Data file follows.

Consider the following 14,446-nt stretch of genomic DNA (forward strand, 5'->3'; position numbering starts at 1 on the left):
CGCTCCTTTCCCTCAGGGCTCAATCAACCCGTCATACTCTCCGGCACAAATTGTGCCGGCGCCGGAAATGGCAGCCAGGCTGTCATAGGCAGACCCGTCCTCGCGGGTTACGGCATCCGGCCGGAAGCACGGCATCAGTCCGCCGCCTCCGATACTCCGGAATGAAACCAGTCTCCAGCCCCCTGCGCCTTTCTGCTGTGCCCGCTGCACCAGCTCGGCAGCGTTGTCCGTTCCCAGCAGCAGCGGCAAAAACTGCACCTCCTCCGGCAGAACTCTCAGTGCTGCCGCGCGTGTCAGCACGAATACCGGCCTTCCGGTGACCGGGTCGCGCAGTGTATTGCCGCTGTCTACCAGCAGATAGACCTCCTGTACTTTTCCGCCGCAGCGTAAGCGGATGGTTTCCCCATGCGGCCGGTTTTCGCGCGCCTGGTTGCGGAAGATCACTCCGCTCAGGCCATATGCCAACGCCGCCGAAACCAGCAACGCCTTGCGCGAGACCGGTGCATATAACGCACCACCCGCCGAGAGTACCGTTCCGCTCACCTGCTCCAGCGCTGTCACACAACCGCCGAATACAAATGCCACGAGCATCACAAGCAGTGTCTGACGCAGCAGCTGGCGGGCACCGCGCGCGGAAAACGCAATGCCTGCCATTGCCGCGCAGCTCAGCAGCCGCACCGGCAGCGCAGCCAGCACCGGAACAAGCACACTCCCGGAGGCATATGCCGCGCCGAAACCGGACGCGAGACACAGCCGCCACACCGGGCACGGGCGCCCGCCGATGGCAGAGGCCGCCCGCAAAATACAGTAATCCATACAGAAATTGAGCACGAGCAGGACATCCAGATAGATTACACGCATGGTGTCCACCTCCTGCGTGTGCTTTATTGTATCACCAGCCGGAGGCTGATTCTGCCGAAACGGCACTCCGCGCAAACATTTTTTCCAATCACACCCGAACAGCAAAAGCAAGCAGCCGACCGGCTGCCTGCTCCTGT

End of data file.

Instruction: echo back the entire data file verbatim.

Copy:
Consider the following 14,446-nt stretch of genomic DNA (forward strand, 5'->3'; position numbering starts at 1 on the left):
CGCTCCTTTCCCTCAGGGCTCAATCAACCCGTCATACTCTCCGGCACAAATTGTGCCGGCGCCGGAAATGGCAGCCAGGCTGTCATAGGCAGACCCGTCCTCGCGGGTTACGGCATCCGGCCGGAAGCACGGCATCAGTCCGCCGCCTCCGATACTCCGGAATGAAACCAGTCTCCAGCCCCCTGCGCCTTTCTGCTGTGCCCGCTGCACCAGCTCGGCAGCGTTGTCCGTTCCCAGCAGCAGCGGCAAAAACTGCACCTCCTCCGGCAGAACTCTCAGTGCTGCCGCGCGTGTCAGCACGAATACCGGCCTTCCGGTGACCGGGTCGCGCAGTGTATTGCCGCTGTCTACCAGCAGATAGACCTCCTGTACTTTTCCGCCGCAGCGTAAGCGGATGGTTTCCCCATGCGGCCGGTTTTCGCGCGCCTGGTTGCGGAAGATCACTCCGCTCAGGCCATATGCCAACGCCGCCGAAACCAGCAACGCCTTGCGCGAGACCGGTGCATATAACGCACCACCCGCCGAGAGTACCGTTCCGCTCACCTGCTCCAGCGCTGTCACACAACCGCCGAATACAAATGCCACGAGCATCACAAGCAGTGTCTGACGCAGCAGCTGGCGGGCACCGCGCGCGGAAAACGCAATGCCTGCCATTGCCGCGCAGCTCAGCAGCCGCACCGGCAGCGCAGCCAGCACCGGAACAAGCACACTCCCGGAGGCATATGCCGCGCCGAAACCGGACGCGAGACACAGCCGCCACACCGGGCACGGGCGCCCGCCGATGGCAGAGGCCGCCCGCAAAATACAGTAATCCATACAGAAATTGAGCACGAGCAGGACATCCAGATAGATTACACGCATGGTGTCCACCTCCTGCGTGTGCTTTATTGTATCACCAGCCGGAGGCTGATTCTGCCGAAACGGCACTCCGCGCAAACATTTTTTCCAATCACACCCGAACAGCAAAAGCAAGCAGCCGACCGGCTGCCTGCTCCTGT